‘Tis The Season: Authors Talk Holidays is a special seasonal feature on Pop! Goes The Reader in which some of my favourite authors help me to celebrate the spirit of the season and spread a little holiday cheer. So, pour yourself a cup of hot chocolate and snuggle in by the fireside as they answer the question: “What does the holiday season mean to you?” You can find a complete list of the participants and their scheduled guest post dates Here!
About Marisa Reichardt
Marisa Reichardt is a Southern California native and high school writing instructor. She has a Master of Professional Writing degree from the University of Southern California and dual undergraduate degrees in literature and creative writing from UC San Diego. She spent her college years shucking oysters, waiting tables, and peddling swimwear. She has spent her post-grad years writing, tutoring, and teaching. She currently lives in Los Angeles and can usually be found huddled over her laptop in coffeehouses or swimming in the ocean.
It was winter and it was dark and it was cold enough to see my breath as I stood on a mound of dirt talking to the boy who had come over to say hi to me about an hour before midnight at a backyard party on New Year’s Eve. He wore ripped jeans, a thermal, and a flannel shirt for warmth. I wore a dark green baby doll dress with matching tights and Dr. Martens boots.
He leaned in.
I leaned closer.
I’d gotten off work from waiting tables just in time to be here.
I was trying to hear him over the local radio station’s countdown of the top ninety-one alternative music hits of the year. They were on ten.
And still we talked.
We talked about music. I didn’t know much. He knew a lot. But he didn’t come off as braggy or condescending in the way so many of my friends who knew a lot about music usually did.
He held a beer.
I held a water.
I wanted to hold his hand.
Because connection is connection is connection and I knew it was there. Zippy. Electric. Real. And undeniable. I felt it in my fingertips.
I wondered if it was too early to kiss him at midnight. To press my mouth to his and promise forever. Here on this mound of dirt in a backyard party in the hometown I’d never left. While he’d been away playing water polo in college, I’d been taking courses on a campus fifteen minutes away from the house I’d grown up in because I was still too afraid of what I wanted to do or see or be.
I was still here. In this place I loved and loathed at the same time. And he was the thing that came along and lit me up again just by being.
New Year’s Eve. New beginnings. New life. New breath. New hope. He was all of those things standing right there in front of me. And as much as it scared me, I leaped.
And here we are, so many years later. Married. Happy. Not living in our hometown. Instead, fulfilling dreams. Different but the same.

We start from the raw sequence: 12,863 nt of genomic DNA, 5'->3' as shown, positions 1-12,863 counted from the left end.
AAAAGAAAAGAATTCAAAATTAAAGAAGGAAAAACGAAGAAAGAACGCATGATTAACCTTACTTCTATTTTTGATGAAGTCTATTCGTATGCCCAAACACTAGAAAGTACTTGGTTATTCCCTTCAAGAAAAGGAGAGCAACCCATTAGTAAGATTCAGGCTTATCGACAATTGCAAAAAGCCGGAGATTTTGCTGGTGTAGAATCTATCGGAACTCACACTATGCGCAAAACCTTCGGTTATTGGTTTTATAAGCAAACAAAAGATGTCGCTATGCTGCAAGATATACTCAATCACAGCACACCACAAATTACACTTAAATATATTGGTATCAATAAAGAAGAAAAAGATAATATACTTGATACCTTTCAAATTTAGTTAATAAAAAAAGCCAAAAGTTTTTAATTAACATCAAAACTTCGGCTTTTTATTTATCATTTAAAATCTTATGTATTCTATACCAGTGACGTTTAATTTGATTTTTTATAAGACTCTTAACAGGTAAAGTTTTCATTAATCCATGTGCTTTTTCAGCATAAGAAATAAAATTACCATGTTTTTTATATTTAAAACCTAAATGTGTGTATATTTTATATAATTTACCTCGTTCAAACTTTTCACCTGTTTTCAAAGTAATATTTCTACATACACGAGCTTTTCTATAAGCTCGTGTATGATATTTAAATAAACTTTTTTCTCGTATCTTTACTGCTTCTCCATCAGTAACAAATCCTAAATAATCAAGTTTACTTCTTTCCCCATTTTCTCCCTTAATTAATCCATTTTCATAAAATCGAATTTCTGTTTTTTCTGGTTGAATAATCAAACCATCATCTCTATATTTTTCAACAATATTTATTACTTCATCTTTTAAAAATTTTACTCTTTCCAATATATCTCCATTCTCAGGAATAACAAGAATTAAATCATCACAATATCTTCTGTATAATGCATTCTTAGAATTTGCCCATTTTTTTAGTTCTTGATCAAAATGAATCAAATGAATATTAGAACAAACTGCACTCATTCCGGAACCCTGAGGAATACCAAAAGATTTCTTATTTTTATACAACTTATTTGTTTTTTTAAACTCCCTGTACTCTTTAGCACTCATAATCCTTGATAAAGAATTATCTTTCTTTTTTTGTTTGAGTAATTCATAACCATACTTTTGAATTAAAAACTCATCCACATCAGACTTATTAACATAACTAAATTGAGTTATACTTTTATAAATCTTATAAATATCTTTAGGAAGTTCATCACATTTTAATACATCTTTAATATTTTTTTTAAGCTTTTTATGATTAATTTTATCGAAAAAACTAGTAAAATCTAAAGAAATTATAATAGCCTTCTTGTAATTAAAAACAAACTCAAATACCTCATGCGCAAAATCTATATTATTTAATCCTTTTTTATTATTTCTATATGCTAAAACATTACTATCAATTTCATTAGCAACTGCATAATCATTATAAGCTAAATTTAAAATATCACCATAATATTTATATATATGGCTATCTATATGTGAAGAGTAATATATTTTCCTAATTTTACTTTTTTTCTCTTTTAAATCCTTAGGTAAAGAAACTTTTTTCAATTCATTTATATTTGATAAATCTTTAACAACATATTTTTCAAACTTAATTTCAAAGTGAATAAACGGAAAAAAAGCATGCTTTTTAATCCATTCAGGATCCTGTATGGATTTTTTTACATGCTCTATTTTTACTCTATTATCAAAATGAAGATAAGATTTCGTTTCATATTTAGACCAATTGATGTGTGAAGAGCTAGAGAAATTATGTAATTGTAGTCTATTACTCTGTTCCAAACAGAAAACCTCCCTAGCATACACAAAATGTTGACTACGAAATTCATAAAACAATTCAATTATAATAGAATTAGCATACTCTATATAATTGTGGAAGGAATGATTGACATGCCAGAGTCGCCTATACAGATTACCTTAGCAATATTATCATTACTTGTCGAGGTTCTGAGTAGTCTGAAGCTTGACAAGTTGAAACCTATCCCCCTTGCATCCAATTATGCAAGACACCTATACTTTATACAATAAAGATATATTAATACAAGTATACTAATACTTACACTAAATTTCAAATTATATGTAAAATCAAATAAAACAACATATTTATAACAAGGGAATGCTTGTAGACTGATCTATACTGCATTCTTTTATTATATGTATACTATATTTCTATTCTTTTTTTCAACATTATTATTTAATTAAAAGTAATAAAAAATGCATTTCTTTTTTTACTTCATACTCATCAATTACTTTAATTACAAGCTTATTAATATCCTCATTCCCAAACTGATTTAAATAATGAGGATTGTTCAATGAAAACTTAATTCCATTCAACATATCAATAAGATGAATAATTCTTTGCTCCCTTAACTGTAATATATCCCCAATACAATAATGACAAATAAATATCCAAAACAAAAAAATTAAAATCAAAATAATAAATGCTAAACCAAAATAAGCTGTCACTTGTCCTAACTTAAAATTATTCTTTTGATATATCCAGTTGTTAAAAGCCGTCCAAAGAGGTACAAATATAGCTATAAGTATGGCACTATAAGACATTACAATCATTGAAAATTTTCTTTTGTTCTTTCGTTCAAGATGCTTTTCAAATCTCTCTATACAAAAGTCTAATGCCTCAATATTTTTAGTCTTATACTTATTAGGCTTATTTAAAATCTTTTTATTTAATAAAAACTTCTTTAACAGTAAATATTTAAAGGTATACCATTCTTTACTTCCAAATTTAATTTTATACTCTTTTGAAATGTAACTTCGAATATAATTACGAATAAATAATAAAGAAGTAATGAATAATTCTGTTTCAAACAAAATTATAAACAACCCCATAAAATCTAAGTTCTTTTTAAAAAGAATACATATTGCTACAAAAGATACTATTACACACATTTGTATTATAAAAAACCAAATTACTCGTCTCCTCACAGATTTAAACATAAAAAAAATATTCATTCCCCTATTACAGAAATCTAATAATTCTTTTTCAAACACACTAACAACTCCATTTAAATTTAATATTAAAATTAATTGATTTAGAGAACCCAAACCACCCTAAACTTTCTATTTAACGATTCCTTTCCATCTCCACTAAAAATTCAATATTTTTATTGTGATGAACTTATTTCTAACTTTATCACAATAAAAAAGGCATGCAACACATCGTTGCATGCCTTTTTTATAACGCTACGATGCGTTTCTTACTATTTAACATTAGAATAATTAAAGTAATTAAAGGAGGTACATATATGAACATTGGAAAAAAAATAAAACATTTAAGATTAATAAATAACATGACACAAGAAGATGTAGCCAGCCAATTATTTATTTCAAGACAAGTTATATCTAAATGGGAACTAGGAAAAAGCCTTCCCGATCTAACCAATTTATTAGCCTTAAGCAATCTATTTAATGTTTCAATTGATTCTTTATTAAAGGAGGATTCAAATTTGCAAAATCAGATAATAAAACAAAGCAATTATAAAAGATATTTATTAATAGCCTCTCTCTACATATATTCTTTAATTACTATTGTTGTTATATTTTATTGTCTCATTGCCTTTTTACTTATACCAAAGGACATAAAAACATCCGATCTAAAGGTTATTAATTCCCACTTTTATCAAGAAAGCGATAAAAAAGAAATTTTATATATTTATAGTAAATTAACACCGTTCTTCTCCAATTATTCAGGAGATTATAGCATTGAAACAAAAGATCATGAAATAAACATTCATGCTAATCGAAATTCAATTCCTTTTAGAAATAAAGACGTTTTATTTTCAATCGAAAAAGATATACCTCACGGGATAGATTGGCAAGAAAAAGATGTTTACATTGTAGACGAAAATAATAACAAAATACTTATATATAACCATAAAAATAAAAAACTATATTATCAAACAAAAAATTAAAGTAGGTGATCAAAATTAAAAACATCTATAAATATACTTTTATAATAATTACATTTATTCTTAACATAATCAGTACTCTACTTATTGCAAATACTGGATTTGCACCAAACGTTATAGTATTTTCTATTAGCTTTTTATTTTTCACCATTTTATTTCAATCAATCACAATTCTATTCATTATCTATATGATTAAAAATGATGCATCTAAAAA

And every year, on New Year’s Eve — whether it’s on the couch watching the ball drop or at a restaurant with our friends or on a dance floor in a club — I look over and I see that boy who managed to come over and say hi that night. Who asked why we hadn’t met until now even though we’d grown up in the same town. Even though he’d been my little brother’s water polo coach. Even though we lived only five blocks away from each other. Even though he rode a skateboard at Rotary Circle where my friends and I flirted and failed to grab the attention of him and his friends. Even though I’d passed him once in one of the shared hallways of our shared middle and high school campuses and I’d done a double take because he’d made my stomach flip in a way I didn’t understand at fourteen years old.
Why didn’t we meet until now?
It’s because we weren’t supposed to.
And so many years later, we have New Year’s Eve. We have family. We have this. We have that.
We have us.
Author Marisa Reichardt
Pages 288 pages
Target Audience & Genre Young Adult, Contemporary, Realistic Fiction
To Be Published January 12th 2016 by Farrar, Straus, & Giroux
Find It On Goodreads ● Amazon.com ● Chapters
Morgan didn’t mean to do anything wrong that day. Actually, she meant to do something right. But her kind act inadvertently played a role in a deadly tragedy. In order to move on, Morgan must learn to forgive — first someone who did something that might be unforgivable, and then, herself.
But Morgan can’t move on. She can’t even move beyond the front door of the apartment she shares with her mother and little brother. Morgan feels like she’s underwater, unable to surface. Unable to see her friends. Unable to go to school.
When it seems Morgan can’t hold her breath any longer, a new boy moves in next door. Evan reminds her of the salty ocean air and the rush she used to get from swimming. He might be just what she needs to help her reconnect with the world outside.
Underwater is a powerful, hopeful debut novel about redemption, recovery, and finding the strength it takes to face your past and move on.